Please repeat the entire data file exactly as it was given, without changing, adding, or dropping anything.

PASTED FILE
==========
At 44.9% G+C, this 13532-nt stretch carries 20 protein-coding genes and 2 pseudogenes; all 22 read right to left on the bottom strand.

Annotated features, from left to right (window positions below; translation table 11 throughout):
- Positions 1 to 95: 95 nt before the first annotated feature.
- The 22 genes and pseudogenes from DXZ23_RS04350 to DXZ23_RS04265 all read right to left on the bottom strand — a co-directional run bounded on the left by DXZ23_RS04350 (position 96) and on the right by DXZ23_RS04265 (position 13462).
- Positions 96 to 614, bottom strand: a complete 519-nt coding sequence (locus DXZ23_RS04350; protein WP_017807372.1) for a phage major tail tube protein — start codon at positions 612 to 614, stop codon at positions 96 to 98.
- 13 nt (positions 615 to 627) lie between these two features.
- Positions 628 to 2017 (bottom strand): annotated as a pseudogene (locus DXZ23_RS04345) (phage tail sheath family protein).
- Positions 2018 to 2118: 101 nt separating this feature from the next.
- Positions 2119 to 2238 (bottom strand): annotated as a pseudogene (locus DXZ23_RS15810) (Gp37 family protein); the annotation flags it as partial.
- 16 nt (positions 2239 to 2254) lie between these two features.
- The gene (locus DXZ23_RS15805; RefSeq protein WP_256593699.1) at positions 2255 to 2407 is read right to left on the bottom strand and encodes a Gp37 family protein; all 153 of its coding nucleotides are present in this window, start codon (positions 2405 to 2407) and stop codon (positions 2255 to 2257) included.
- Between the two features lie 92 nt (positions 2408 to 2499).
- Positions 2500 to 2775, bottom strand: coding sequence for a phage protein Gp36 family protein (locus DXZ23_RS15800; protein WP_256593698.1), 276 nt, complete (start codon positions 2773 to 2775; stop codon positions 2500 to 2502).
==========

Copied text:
At 44.9% G+C, this 13532-nt stretch carries 20 protein-coding genes and 2 pseudogenes; all 22 read right to left on the bottom strand.

Annotated features, from left to right (window positions below; translation table 11 throughout):
- Positions 1 to 95: 95 nt before the first annotated feature.
- The 22 genes and pseudogenes from DXZ23_RS04350 to DXZ23_RS04265 all read right to left on the bottom strand — a co-directional run bounded on the left by DXZ23_RS04350 (position 96) and on the right by DXZ23_RS04265 (position 13462).
- Positions 96 to 614, bottom strand: a complete 519-nt coding sequence (locus DXZ23_RS04350; protein WP_017807372.1) for a phage major tail tube protein — start codon at positions 612 to 614, stop codon at positions 96 to 98.
- 13 nt (positions 615 to 627) lie between these two features.
- Positions 628 to 2017 (bottom strand): annotated as a pseudogene (locus DXZ23_RS04345) (phage tail sheath family protein).
- Positions 2018 to 2118: 101 nt separating this feature from the next.
- Positions 2119 to 2238 (bottom strand): annotated as a pseudogene (locus DXZ23_RS15810) (Gp37 family protein); the annotation flags it as partial.
- 16 nt (positions 2239 to 2254) lie between these two features.
- The gene (locus DXZ23_RS15805; RefSeq protein WP_256593699.1) at positions 2255 to 2407 is read right to left on the bottom strand and encodes a Gp37 family protein; all 153 of its coding nucleotides are present in this window, start codon (positions 2405 to 2407) and stop codon (positions 2255 to 2257) included.
- Between the two features lie 92 nt (positions 2408 to 2499).
- Positions 2500 to 2775, bottom strand: coding sequence for a phage protein Gp36 family protein (locus DXZ23_RS15800; protein WP_256593698.1), 276 nt, complete (start codon positions 2773 to 2775; stop codon positions 2500 to 2502).